Cop tried to use a Taylor Swift song to keep protestor video off YouTube


It appears increasingly regulation enforcement brokers are attempting to use on-line platforms’ copyright-takedown measures to stop movies that present them in a dangerous gentle from being shared on-line. A California police officer has tried to use the tactic on a BLM protestor on the Alameda Country courthouse by enjoying Taylor Swift’s Blank Space, as reported by The Washington Post and Variety. His try failed, although, and it even backfired spectacularly: The video has nearly 800,000 views on Twitter as of this writing, in addition to 300,000 views on YouTube. 

The protestor was on the courthouse for the pretrial listening to of Jason Fletcher, the police officer charged with voluntary manslaughter for killing Steven Taylor, a Black man, inside a Walmart. In the video posted by the Anti Police-Terror Project, you may hear the officer admit that he performed the favored Swift song in order that it will get a copyright strike on Google’s video platform. “You can record all you want, I just know it can’t be posted on YouTube,” he mentioned.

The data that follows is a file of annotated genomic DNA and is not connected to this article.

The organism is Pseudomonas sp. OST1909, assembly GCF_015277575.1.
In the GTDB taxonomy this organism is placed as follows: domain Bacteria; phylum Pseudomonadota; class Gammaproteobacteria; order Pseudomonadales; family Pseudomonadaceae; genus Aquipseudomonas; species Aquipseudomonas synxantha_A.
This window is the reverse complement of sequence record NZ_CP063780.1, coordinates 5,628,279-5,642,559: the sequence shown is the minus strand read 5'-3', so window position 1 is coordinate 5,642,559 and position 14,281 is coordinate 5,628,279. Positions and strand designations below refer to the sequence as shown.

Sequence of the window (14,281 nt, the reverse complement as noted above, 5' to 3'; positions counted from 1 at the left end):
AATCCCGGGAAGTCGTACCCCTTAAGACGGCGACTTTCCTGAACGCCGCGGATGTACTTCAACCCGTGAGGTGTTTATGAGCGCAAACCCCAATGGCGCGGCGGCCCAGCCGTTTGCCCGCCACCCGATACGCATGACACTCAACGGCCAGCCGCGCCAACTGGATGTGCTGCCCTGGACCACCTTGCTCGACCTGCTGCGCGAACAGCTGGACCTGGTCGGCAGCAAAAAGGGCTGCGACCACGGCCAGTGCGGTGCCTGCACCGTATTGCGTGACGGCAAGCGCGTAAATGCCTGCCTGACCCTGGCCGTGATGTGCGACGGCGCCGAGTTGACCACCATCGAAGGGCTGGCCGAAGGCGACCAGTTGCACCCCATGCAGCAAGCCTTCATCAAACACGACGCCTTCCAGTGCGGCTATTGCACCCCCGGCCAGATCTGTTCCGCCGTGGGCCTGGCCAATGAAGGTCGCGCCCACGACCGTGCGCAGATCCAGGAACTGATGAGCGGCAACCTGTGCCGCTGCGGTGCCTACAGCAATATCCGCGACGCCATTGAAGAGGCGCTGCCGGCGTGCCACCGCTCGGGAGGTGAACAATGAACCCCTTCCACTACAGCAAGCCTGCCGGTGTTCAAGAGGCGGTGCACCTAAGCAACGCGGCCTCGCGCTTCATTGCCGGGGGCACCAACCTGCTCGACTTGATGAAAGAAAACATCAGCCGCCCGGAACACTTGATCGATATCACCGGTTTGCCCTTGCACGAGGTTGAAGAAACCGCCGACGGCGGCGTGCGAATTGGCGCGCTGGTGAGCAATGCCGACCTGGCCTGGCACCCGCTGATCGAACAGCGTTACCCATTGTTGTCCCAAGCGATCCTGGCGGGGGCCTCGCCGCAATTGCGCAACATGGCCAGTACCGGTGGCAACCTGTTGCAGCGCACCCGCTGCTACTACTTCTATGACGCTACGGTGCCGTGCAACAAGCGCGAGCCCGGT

When requested if there’s an administrative regulation telling cops to play copyrighted music to stop movies from being shared, the officer replied: “Not that I know of.” Alameda County sheriff’s workplace spokesperson Sgt. Ray Kelly advised The Post that there isn’t any coverage barring what the officer did within the video, however that the workplace doesn’t “condone” his conduct.

Back in February, a number of cops in Beverly Hills had additionally been caught on video seemingly attempting to get a distinguished LA activist banned from Instagram by triggering is copyright filters. They stored enjoying songs whereas being filmed, together with Sublime’s Santeria and The Beatles’ Yesterday

Chessie Thacher, a senior employees lawyer with the American Civil Liberties Union Northern California, advised The Post that the tactic “does seem to be a trend right now.” Thacher added: “People have the right to film the police, and efforts by the police to infringe on this right are unconstitutional. So if they’re using copyright laws to prevent people from exercising their right — and amplifying what they’re seeing — then that’s a real problem.”

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